Before I even begin, I should say I know this poor blog has been stagnating. It has caused me great guilt and pain, but a series of not-so-fortunate events (I’ll discuss this in another post) have somewhat blocked my writing and more importantly taken up my time. Thus, I’m back.
So here are some things to pay attention to while I get back in the swing of blogging:
The 2011 figures are the eleventh consecutive annual increase and the highest number since the SPLC began enumerating hate group totals in the 1980s. In 2000 there were just 602 of these groups nationally. While 2011 hate crime numbers are not yet tabulated by the Federal Bureau of Investigation (FBI), the agency counted 6,624 hate crimes in 2010 in the United States, an increase of only 26 from a 14 year low recorded the previous year. A 2010 analysis by the Institute for Homeland Security Solutions found that from 1999-2009 white supremacist and anti-government domestic extremist plots were only surpassed by those undertaken by radical Salafist and al-Qaeda followers during the decade.
The emphasis is all mine, folks. Interestingly enough, the number of Ku Klux Klan organizations declined while paramilitary and militia groups rose significantly. I want to look at the numbers myself, and I’ll blog about what this means for historians and religious studies scholars a bit later.
2. Historiann weighs in on Rush Limbaugh’s use of “slut” at a private citizen by suggesting he might be a dumba$$. I couldn’t agree more. (On a side note, if you are wondering how to define this term, Mother Jones provides a flowchart with kittens.)
3. At Time, Jessica Winter queries: “Are women people?” This provocative question is her entry point into the increasingly hostile debates over contraception, transvaginal ultrasounds, pregnancy and legislation surrounding all of this. Winter writes:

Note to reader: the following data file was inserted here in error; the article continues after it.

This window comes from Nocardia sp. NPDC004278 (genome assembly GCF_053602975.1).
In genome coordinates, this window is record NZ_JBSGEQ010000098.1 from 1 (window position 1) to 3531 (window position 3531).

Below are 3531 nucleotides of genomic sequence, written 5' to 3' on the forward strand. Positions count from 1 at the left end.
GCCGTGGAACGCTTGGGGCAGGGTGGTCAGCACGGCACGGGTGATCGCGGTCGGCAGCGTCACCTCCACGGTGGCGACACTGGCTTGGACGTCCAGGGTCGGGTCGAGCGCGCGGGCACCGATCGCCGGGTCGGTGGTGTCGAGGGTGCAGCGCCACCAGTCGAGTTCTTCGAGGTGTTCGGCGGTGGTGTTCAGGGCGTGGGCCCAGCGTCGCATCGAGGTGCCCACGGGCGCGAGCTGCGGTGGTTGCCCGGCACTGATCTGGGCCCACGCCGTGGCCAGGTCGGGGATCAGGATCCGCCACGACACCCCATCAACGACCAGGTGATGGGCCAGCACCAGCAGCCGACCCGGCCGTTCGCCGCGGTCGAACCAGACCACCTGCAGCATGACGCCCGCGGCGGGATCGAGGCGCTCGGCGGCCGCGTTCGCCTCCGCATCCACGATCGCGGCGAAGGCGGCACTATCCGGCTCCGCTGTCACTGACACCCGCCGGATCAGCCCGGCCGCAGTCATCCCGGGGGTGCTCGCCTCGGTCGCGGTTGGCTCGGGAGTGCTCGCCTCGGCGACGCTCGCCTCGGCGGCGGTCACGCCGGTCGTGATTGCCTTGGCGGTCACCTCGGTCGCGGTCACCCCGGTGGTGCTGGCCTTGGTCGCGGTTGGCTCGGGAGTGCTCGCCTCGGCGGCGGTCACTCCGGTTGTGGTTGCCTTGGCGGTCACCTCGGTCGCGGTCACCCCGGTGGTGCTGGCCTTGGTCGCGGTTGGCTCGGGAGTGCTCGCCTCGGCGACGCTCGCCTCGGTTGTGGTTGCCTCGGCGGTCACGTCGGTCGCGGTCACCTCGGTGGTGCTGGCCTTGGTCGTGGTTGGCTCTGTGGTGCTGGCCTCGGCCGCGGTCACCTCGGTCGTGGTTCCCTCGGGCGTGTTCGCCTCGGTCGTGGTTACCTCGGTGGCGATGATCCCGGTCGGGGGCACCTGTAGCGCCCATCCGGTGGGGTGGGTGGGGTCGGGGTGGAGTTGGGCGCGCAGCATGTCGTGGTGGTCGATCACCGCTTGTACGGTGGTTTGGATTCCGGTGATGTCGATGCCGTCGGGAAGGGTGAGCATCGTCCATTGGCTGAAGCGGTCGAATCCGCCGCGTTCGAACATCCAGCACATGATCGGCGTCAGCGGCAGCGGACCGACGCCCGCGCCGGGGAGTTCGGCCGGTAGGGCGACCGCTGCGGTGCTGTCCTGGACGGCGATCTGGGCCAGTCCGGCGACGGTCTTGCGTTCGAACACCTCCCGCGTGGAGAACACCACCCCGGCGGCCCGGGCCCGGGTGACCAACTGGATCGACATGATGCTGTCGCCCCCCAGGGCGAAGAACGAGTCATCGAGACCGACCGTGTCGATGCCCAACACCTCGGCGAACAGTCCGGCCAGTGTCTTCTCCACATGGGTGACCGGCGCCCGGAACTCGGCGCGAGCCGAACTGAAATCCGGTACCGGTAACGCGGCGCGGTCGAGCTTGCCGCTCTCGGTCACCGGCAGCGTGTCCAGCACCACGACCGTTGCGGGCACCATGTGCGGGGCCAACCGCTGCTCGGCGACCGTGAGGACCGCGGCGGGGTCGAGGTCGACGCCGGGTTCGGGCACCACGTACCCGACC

You see, like most women, I was born with the chromosome abnormality known as “XX,” a deviation of the normative “XY” pattern. Symptoms of XX, which affects slightly more than half of the American population, include breasts, ovaries, a uterus, a menstrual cycle, and the potential to bear and nurse children. Now, many would argue even today that the lack of a Y chromosome should not affect my ability to make informed choices about what health care options and lunchtime cat videos are right for me. But others have posited, with increasing volume and intensity, that XX is a disability, even a roadblock on the evolutionary highway. This debate has reached critical mass, and leaves me uncertain of my legal and moral status. Am I a person? An object? A ward of the state? A “prostitute”? (And if I’m the last of these, where do I drop off my W-2?)
Modern has written an extended critique of Common Sense philosophy and historians who have embraced it in their analysis of the history of religion in the United States (chapter one contains an extended engagement with Mark Noll). Modern “contends that human agency was an remains an open question … For those living within a secular imaginary, decision about religion were often one’s own, yet the range of available choices had been patterned and shaped by circumstance. Institutions making their invisible demands. Media generating models of particular choices. Machines enabling you to interact with your decisions and those of others. A choice being made before it presents itself as such. Unseen somethings haunting the day.” Toward the end of his book, Modern uses Foucault’s “notion of subjectivization” “to call into question a dominant paradigm of American religious historiography that continues to operate according to the same epistemological and political principles that gave rise to the discipline in the mid-nineteenth century.”